Film Review: “The Bad Guys” (2022)

Rating: 4 out of 5.

We teach children, at least most of us do, to not judge a book by its cover. Some people present themselves as nice, social and caring, while behind closed doors they are simply evil. It just happens that we always question ourselves why certain people are fine with crossing the line to turn into someone it’s preferred not to be? We confuse straightforwardness with rudeness and someone who is extremely nice must certainly want something in return. It’s like aiming at a target you will always miss. Because there is never a perfect answer to what makes a good person good, and what makes a bad person turn into an ugly one.

Wolf (voiced by Sam Rockwell), Snake (Marc Maron), Tarantula (Awkwafina), Piranha (Anthony Ramos) and Shark (Craig Robinson) are just a dream team. They are the personification of evil. They are ruthless, bold, dangerous and just a gang of robbers. They are proud of their title – the scariest bad guys around. They decide to pretend to be good guys to steal the Award trophy for Good Samaritan. But as soon as Wolf the Team begin to execute their plan, they find it difficult to resist the temptation of being a truly good guy. As they fight hard between the good and bad side of themselves, the evil cloud turns on them and whatever they do seems doomed to fail. 

The opening sequence of “The Bad Guys” is perhaps my favorite so far. Snake and Wolf sit at the restaurant and casually talk about life, birthdays and what they are. Almost like it’s just another day when the two friends met for a cup of coffee. But as soon as they prepare to leave the restaurant, we find people scarily hiding in the corner while the server is behind the door trying to avoid the bad guys. Despite Wolf being generous and leaving money on the counter, we realize that they are guys you would not want to mess with. Because right in front of the place where they just had their meal, there was a bank they robbed effortlessly, almost like the financial institution had an open door policy just for them.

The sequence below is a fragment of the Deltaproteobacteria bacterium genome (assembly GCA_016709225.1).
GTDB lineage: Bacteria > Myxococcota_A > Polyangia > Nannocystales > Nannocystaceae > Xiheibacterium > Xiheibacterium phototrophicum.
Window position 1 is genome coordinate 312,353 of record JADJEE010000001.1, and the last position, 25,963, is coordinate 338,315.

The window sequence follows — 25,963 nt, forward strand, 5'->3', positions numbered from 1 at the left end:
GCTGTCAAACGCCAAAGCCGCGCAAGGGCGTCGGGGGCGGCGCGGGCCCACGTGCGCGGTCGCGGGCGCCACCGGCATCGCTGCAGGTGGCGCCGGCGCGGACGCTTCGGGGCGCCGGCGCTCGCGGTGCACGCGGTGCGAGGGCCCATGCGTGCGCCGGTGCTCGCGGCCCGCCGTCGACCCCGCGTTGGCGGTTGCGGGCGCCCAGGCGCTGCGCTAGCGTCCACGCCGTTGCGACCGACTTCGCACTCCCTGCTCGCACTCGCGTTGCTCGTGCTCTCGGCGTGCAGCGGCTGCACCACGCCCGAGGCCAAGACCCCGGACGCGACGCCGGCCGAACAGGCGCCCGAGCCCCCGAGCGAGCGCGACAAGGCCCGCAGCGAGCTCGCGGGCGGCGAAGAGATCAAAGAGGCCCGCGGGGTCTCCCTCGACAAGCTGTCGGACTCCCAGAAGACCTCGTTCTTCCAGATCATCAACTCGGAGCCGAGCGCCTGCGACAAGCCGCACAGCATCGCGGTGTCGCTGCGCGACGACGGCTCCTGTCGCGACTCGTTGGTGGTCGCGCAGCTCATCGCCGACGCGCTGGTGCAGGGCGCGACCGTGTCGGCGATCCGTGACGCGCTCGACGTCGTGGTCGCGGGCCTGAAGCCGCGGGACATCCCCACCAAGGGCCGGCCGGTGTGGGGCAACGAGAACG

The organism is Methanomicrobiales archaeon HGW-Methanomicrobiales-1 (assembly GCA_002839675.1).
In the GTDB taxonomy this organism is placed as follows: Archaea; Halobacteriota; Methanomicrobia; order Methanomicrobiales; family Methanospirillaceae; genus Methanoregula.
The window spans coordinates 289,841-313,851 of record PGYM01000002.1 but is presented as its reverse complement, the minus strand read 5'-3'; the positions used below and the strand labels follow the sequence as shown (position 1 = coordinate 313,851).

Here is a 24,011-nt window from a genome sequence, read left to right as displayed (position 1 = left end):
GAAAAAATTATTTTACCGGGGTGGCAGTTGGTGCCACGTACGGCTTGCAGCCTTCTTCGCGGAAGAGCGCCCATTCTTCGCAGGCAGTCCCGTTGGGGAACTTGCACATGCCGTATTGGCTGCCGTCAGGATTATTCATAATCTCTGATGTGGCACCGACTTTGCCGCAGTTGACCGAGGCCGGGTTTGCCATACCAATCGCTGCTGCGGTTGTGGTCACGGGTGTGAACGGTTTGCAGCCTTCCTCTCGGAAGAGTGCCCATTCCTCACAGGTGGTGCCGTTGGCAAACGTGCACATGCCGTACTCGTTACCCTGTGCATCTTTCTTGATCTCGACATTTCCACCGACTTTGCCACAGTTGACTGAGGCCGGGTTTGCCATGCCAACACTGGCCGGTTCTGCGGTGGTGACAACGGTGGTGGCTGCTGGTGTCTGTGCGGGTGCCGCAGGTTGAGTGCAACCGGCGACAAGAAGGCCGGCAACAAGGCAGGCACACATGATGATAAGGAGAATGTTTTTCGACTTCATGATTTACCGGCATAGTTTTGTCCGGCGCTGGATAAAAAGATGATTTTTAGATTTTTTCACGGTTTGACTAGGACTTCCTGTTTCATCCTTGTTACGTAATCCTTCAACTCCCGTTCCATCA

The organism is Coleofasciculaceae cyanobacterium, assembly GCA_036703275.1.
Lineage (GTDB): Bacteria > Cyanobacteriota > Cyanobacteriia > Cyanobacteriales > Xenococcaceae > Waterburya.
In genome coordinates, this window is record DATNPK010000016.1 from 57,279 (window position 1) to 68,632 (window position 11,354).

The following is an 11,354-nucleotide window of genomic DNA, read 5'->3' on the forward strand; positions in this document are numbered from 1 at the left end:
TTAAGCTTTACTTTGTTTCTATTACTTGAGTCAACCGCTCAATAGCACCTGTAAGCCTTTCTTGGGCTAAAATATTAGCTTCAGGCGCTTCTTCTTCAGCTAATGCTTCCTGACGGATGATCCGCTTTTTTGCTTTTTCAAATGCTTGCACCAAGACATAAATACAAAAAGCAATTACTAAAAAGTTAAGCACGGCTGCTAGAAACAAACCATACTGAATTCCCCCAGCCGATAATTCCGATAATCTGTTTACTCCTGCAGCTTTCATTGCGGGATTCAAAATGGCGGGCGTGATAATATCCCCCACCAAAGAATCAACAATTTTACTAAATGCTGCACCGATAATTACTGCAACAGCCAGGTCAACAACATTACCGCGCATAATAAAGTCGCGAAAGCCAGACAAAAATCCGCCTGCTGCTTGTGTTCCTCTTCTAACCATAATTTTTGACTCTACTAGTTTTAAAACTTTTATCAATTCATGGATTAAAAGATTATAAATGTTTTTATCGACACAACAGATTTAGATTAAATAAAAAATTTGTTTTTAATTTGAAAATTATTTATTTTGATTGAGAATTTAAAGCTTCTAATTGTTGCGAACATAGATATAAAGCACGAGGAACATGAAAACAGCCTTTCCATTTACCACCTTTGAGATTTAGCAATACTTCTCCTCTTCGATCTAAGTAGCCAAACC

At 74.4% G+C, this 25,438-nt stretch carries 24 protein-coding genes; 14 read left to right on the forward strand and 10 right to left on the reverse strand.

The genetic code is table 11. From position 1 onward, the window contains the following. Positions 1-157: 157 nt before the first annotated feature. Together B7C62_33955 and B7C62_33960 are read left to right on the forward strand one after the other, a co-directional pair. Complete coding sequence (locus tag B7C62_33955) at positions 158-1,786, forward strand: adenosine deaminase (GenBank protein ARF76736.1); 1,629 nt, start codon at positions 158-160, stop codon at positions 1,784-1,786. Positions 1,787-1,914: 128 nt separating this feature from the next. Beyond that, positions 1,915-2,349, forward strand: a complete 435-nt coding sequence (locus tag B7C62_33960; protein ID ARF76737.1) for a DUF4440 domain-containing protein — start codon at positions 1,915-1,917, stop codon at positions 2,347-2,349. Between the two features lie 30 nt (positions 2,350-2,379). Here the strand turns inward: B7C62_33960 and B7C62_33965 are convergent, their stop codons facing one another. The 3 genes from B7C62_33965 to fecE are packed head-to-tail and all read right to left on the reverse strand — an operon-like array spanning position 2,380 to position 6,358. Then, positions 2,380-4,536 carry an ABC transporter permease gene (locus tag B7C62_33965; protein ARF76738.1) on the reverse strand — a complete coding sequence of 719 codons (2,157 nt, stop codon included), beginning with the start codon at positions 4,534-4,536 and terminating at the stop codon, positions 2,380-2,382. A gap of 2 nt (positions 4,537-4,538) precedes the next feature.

Fast forward, after the happy ending of an insane car chase, Wolf, with his pals, sits on sofa and turns on the TV where he sees the new Governor, Diane Foxington (Zazie Beetz), a charming lady who is not scared to challenge the bad guys and arrest them at the first given opportunity. And when she announces the day of the award ceremony for Good Samaritan, Wolf changes his mind that then, at least, for the time being, they will be good. Despite that effort being challenging, soon there will be a drastic change in Wolf’s personality to realize that being good is perhaps better than being bad. 

Screenplay by Ethan Cohen and directed by Pierre Perifel, “The Bad Guys” is a nice family animated film with a thought-provoking concept even for adults. Certain scenes or lines are so good, you will hope, some grown ups will get it too. No offence of course. The film is a remedy for those who take the wrong path in life and provides a way to turn themselves in – towards goodness. It’s a good, charming and absolutely fun film to watch, I, myself, without hesitation, did it twice. Because it has that good aura you want it to stay with you all day. Because being good and doing good to others is the best feeling – the best reward that any of us can receive. And “The Bad Guys” shows that. No matter how bad you are, there is a way to change yourself. But do not be fooled. Because those who pretend to be nice are the ones that should be trusted less. Maybe it doesn’t work in every case, but in some, it certainly does.

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